Strelitzia juncea

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Family: Strelitziaceae
Common name:
crane flower

Strelitzia juncea

This is a striking feature plant with upright cylindrical leaves without a leaf blade, growing from 1 to 2 m in height and producing large orange or yellow flowers borne on long, cylindrical scapes from May to October. Strelitzia juncea is one of five Strelitzia species in southern Africa, namely S. alba, S. nicolai, S. reginae and S. caudata.

Description
A perennial herb 12 m high, producing thick fleshy roots and upright cylindrical leaves without a leaf blade. S. juncea does not multiply by suckering from the base of the stem, but subdivision takes place between the middle leaves of each fan. The species is slow growing and takes 34 years to flower. Grown under ideal conditions S. juncea is floriferous and long-lived. Although the leaves are very different, flowers resemble those of the more commonly cultivated S. reginae. The inflorescence consists of a boat-shaped spathe bearing five flowers on average. The flower sphathe is held below the level of the highest leaf tips as compared to S. reginae where it is held above the leaves.

Flowers Strelitzia juncea flower sphathe

Distribution and Habitat
S. juncea occurs naturally near Uitenhage, Patensie and just north of Port Elizabeth in the Eastern Cape. These populations of S. juncea grow amongst drought-resistant shrubs belonging to genera such as Euphorbia, Cotyledon, and Pelargonium, as well as Encephalartos horridus, which indicates that S. juncea is able to survive on very little water. Provided it is grown in a well-drained soil, S. juncea adapts well to a high rainfall but requires full sun to flower well.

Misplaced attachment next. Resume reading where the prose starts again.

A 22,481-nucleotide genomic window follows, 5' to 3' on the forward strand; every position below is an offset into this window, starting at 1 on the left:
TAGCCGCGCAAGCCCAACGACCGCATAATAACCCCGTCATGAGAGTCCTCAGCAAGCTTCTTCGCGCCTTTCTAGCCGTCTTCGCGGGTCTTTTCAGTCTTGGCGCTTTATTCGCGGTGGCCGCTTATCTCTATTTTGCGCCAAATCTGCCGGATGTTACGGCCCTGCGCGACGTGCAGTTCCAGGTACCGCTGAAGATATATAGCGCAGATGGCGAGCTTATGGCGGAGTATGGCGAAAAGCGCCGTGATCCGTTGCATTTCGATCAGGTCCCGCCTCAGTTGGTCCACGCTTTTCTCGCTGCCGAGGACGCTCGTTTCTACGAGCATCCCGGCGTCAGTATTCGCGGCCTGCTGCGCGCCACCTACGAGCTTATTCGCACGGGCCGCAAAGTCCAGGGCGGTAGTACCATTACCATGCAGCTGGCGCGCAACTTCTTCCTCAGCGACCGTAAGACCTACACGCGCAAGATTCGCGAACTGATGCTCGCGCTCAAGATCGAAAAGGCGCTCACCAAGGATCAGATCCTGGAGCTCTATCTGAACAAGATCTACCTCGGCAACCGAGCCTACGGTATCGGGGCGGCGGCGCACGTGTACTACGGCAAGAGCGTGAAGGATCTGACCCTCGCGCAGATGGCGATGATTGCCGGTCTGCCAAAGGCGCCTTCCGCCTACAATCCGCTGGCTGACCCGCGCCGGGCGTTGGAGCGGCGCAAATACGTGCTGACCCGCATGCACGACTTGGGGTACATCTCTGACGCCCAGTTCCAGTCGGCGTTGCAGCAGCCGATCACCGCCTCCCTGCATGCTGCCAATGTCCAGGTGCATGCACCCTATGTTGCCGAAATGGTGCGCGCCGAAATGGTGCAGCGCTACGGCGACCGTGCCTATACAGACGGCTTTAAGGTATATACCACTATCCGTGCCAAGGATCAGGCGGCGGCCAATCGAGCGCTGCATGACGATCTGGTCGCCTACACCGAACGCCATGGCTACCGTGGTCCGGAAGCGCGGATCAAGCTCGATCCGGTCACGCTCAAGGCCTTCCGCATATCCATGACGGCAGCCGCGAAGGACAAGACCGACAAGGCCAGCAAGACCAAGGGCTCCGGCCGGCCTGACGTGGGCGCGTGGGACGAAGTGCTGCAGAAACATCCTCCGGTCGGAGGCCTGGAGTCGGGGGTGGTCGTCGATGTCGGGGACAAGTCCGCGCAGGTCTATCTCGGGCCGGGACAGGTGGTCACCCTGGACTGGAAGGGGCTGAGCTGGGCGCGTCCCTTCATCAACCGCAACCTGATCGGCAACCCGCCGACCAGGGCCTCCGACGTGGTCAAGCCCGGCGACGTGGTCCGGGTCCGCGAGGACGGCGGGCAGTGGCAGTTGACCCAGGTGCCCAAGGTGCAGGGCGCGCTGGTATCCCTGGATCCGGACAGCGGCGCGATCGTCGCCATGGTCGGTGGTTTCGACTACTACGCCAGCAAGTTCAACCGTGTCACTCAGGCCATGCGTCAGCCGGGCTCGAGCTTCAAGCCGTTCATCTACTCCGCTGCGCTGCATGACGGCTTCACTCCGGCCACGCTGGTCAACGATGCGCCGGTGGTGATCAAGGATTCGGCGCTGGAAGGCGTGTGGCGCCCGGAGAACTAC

Strelitzia juncea growing amongst Euphorbia Strelitzia juncea growing amongst Euphorbia

Derivation of name and historical aspects
Strelitzia reginae was introduced in England in 1733 and was named after Queen Sophia Charlotte, the wife of George the 3rd of England. She was a princess of Mecklenburg-Strelitz, hence the genus name Strelitzia. The specific name juncea is derived from the Latin, juncus, meaning rush, a reference to its rush-like appearance.

In the past S. juncea was regarded as a variety of S. parvifolia or as a variety of S. reginae until evidence was produced in 1974 by Dr Van de Venter (Dyer 1975) to confirm the specific status of S. juncea. Intermediate forms exist between S. reginae and S. juncea. After extensive studies Dr Van de Venter came to the conclusion that there are genetic differences between these two species and the intermediate forms could be hybrids between the two species.

Ecology
In its natural habitat, S. juncea is pollinated mainly by sunbirds and sugarbirds. In areas where these pollinators do not exist, it is necessary to hand-pollinate the flowers, always cross-pollinating to ensure a good seed set. In nature the seed is dispersed by birds. This species can withstand light frost. It has a limited distribution, and known populations produce very little seed, because of unpollinated flowers. Pollinators are rarely seen in habitat. According to Raimondo (et al. 2009) its threat status is Vulnerable. This is due to quarrying, illegal collecting for the horticultural trade and invasive alien plants.

Uses and cultural aspects
As a garden subject S. juncea is an ideal accent plant or planted to form a bold group which requires little attention. The flowers are also ideal for cutflowers.